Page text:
Alar contour grafts in rhinoplasty: A safe and reproducible way to refine alar contour aesthetics

Jacob G. Unger, Jason Roostaeian, Kevin H. Small, Ronnie A. Pezeshk, Michael R. Lee, Ryan Harris, Rod J. Rohrich

Research output: Contribution to journalArticlepeer-review

23 Scopus citations


Background: Alar rim deformities such as retraction, notching, collapse, and asymmetry are common problems in rhinoplasty patients. Although alar rim deformities may be improved through rhinoplasty, this area is prone to late changes because of scarring of the soft triangles and a paucity of native structural support. The purpose of this study was to analyze the effect of alar contour grafts on primary rhinoplasty. Methods: Fifty consecutive primary rhinoplasty patients with preoperative and postoperative photographs who received alar contour grafts were evaluated for alar aesthetics; 50 consecutive primary rhinoplasty patients without such grafts served as controls. Differences among alar retraction, notching, collapse, and asymmetry from anterior, lateral, and basal views were evaluated. Follow-up ranged from 1 to 4 years and was graded on a four-point scale. Results: The average difference between the two groups' aggregate preoperative scores was 0.21 (p = 0.24). The average preoperative and postoperative scores in the nongraft group were significant for worsening retraction, notching, and collapse but insignificant for asymmetry. The preoperative and postoperative scores for the graft group were insignificant for retraction but improved significantly for notching, collapse, and asymmetry. Postoperatively, the aggregate average of the scores in the nongroup was 0.32 points worse (p <0.01), whereas the graft group had a 0.33-point improvement (p <0.01). Conclusions: Alar contour grafts have a clear and important impact on cosmetic results of primary rhinoplasty. Use of alar contour grafts has been shown to improve aesthetics, whereas there is a worsening of the measured parameters postoperatively without use of these grafts.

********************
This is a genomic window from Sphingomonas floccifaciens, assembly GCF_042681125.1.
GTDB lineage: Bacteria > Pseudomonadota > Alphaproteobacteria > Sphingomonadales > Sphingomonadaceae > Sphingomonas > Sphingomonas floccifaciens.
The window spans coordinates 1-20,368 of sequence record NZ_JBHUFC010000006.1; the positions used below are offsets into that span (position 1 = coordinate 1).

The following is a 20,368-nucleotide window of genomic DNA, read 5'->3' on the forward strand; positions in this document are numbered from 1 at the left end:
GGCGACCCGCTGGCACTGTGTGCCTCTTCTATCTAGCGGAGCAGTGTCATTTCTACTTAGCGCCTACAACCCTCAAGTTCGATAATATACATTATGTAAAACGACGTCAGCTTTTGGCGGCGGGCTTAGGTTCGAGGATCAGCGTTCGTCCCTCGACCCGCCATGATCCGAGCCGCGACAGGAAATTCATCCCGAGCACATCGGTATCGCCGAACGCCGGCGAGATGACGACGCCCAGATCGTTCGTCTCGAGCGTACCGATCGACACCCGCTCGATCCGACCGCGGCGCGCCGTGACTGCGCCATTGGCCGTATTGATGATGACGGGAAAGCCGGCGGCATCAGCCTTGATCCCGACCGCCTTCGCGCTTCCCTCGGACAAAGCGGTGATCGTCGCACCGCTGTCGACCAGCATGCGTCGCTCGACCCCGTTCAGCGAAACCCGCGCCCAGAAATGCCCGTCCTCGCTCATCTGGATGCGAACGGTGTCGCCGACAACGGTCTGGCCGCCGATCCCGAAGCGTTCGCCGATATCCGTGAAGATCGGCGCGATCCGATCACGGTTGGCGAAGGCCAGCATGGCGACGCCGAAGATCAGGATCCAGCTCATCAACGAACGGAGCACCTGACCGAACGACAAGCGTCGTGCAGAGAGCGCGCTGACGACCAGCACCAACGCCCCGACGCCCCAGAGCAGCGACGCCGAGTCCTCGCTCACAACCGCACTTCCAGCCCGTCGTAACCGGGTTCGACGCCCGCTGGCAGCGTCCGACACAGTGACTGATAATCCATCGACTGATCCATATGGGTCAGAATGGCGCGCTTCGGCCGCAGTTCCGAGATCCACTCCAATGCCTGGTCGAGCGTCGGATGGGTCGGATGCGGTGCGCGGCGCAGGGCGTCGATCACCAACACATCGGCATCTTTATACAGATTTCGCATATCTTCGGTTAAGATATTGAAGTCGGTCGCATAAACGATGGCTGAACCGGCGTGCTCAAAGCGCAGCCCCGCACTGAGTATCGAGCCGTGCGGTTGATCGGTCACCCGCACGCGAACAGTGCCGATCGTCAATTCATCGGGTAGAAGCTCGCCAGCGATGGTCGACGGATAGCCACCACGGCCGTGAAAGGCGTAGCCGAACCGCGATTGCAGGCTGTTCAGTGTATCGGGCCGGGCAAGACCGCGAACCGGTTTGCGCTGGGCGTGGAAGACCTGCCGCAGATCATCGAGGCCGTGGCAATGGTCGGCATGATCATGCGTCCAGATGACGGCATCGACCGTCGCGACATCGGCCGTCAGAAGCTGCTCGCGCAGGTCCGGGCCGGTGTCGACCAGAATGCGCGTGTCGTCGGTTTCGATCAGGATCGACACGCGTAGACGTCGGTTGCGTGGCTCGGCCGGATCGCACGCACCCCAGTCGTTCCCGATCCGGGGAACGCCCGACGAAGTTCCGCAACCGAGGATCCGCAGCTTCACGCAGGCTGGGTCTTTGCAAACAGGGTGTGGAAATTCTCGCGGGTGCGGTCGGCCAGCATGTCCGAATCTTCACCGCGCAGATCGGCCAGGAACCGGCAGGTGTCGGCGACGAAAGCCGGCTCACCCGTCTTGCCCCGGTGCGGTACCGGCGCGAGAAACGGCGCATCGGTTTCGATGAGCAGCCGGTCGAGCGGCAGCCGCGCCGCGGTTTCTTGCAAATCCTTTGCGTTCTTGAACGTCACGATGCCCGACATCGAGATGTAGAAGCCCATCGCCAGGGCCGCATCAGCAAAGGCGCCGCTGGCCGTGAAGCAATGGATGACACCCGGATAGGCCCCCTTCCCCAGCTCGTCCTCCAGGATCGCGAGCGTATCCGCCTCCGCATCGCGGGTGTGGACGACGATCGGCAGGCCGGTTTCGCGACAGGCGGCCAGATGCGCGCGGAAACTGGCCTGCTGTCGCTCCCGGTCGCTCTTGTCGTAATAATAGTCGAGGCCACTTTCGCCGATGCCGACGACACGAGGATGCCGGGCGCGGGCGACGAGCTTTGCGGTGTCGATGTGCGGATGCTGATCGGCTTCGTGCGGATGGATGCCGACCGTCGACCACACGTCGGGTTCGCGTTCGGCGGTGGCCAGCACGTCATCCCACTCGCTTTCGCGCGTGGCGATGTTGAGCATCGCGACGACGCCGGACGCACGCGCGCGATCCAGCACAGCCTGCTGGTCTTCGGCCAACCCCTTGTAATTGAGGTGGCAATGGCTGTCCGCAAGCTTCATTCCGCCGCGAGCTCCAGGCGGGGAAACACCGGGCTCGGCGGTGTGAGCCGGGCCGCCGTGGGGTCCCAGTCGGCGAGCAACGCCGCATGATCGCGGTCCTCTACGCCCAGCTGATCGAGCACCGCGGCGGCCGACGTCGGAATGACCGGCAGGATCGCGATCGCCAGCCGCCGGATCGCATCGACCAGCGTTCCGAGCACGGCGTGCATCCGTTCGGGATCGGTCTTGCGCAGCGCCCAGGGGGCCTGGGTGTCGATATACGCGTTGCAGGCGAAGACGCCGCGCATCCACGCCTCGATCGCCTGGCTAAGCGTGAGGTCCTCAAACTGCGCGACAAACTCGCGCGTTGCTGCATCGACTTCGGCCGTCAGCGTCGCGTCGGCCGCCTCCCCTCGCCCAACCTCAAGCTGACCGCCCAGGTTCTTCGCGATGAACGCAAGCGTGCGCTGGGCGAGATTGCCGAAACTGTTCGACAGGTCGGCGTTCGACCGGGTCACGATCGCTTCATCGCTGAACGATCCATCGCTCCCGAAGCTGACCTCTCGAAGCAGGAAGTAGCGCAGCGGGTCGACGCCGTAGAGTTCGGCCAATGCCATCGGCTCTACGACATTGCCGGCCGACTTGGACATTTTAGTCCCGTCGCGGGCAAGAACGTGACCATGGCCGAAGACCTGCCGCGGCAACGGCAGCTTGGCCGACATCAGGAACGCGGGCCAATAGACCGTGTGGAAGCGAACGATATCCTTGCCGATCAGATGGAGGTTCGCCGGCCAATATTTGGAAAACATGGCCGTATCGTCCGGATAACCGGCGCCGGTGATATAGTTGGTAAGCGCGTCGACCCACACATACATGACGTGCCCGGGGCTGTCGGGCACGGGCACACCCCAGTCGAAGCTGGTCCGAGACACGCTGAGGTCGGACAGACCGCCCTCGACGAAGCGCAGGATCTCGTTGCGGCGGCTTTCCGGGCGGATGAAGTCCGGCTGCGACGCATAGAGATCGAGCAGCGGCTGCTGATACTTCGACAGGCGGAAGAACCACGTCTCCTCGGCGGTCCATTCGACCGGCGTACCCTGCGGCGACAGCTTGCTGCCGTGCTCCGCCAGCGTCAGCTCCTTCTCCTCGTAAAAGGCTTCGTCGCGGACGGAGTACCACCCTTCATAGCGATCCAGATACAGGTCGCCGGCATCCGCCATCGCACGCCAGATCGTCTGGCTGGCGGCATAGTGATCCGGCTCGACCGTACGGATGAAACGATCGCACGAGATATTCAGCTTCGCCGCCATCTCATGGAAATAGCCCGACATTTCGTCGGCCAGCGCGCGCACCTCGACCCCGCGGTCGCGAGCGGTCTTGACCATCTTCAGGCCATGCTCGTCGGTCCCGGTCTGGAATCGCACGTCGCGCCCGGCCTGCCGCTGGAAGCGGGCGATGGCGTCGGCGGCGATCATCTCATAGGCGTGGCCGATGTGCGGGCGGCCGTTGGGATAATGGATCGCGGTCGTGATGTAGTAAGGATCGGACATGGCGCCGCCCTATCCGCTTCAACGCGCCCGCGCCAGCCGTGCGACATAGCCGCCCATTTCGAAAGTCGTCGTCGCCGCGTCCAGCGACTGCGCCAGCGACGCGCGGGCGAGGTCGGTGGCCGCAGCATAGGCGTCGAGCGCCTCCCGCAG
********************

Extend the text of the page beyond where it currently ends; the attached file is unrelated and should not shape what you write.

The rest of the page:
Original languageEnglish (US)
Pages (from-to)52-61
Number of pages10
JournalPlastic and Reconstructive Surgery
Issue number1
StatePublished - Jan 1 2016

ASJC Scopus subject areas

  • Surgery


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